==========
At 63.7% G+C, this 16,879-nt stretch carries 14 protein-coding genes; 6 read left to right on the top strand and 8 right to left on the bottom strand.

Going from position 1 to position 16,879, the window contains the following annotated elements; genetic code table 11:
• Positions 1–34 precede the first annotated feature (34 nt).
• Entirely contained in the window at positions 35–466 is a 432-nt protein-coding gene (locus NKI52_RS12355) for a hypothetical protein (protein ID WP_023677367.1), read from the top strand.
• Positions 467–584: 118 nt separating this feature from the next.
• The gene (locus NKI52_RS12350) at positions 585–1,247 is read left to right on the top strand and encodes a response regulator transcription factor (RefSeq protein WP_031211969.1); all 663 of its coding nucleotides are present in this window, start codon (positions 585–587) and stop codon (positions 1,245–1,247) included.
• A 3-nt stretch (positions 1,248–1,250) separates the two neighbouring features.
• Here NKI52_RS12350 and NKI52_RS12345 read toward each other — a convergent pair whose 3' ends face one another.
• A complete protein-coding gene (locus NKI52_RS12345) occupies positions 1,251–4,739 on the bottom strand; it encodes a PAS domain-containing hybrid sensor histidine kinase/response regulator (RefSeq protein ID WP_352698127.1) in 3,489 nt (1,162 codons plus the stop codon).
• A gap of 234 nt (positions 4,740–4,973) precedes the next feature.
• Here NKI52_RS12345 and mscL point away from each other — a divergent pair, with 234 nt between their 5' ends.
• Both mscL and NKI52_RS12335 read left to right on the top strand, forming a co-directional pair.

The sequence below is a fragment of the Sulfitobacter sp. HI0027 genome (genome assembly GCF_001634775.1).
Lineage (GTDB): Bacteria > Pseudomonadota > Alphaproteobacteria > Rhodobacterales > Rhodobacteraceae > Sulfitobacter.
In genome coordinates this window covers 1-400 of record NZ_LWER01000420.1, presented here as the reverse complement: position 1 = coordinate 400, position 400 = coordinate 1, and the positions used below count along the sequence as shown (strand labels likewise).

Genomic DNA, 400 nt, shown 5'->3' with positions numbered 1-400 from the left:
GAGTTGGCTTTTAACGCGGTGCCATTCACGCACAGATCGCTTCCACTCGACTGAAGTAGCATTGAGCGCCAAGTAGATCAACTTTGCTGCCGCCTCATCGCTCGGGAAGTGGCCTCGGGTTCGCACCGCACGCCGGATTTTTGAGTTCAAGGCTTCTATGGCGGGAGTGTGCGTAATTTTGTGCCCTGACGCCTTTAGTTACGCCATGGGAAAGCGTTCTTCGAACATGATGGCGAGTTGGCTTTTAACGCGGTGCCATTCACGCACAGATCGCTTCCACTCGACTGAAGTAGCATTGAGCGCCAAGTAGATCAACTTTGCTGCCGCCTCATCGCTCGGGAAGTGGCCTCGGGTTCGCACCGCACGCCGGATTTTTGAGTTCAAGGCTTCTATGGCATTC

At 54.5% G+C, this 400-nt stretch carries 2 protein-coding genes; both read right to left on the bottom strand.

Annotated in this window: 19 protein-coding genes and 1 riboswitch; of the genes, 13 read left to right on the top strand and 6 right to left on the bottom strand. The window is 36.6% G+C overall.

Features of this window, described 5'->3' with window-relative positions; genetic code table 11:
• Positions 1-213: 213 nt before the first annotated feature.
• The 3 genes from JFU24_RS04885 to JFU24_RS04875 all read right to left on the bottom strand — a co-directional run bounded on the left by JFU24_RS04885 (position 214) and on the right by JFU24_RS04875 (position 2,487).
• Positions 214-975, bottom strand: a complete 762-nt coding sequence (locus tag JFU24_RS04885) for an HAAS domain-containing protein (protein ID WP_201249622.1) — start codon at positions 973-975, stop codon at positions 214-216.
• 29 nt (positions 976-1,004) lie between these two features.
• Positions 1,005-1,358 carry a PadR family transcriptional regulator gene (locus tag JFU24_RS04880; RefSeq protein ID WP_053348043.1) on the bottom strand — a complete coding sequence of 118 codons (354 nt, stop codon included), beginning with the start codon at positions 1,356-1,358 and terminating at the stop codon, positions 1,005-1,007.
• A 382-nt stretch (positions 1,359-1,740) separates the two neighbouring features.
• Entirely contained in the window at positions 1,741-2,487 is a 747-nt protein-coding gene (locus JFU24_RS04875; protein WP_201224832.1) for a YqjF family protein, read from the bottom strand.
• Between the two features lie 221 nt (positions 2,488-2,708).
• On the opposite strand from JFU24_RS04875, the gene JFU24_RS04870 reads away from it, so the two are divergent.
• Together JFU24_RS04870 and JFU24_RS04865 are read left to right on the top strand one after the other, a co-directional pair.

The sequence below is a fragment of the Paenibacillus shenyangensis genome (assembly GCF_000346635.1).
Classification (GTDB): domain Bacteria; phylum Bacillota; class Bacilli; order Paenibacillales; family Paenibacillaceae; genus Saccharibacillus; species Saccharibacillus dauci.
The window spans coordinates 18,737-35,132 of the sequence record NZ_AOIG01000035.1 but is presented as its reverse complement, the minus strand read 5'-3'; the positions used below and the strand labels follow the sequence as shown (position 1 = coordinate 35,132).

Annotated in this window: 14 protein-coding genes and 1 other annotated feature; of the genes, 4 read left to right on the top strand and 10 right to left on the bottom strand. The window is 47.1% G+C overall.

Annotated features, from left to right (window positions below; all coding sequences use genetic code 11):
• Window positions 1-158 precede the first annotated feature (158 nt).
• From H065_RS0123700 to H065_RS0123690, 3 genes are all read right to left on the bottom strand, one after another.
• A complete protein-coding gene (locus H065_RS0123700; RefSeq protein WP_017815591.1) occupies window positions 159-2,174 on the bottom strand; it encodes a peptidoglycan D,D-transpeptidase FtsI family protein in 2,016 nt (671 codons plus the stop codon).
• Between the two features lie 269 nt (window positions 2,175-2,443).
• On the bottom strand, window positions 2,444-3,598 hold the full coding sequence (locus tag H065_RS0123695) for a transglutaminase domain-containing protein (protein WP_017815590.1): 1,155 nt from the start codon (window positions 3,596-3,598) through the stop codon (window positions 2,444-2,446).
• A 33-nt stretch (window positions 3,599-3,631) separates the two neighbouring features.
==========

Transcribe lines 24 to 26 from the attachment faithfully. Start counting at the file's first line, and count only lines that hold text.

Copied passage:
• 29 nt (positions 976-1,004) lie between these two features.
• Positions 1,005-1,358 carry a PadR family transcriptional regulator gene (locus tag JFU24_RS04880; RefSeq protein ID WP_053348043.1) on the bottom strand — a complete coding sequence of 118 codons (354 nt, stop codon included), beginning with the start codon at positions 1,356-1,358 and terminating at the stop codon, positions 1,005-1,007.
• A 382-nt stretch (positions 1,359-1,740) separates the two neighbouring features.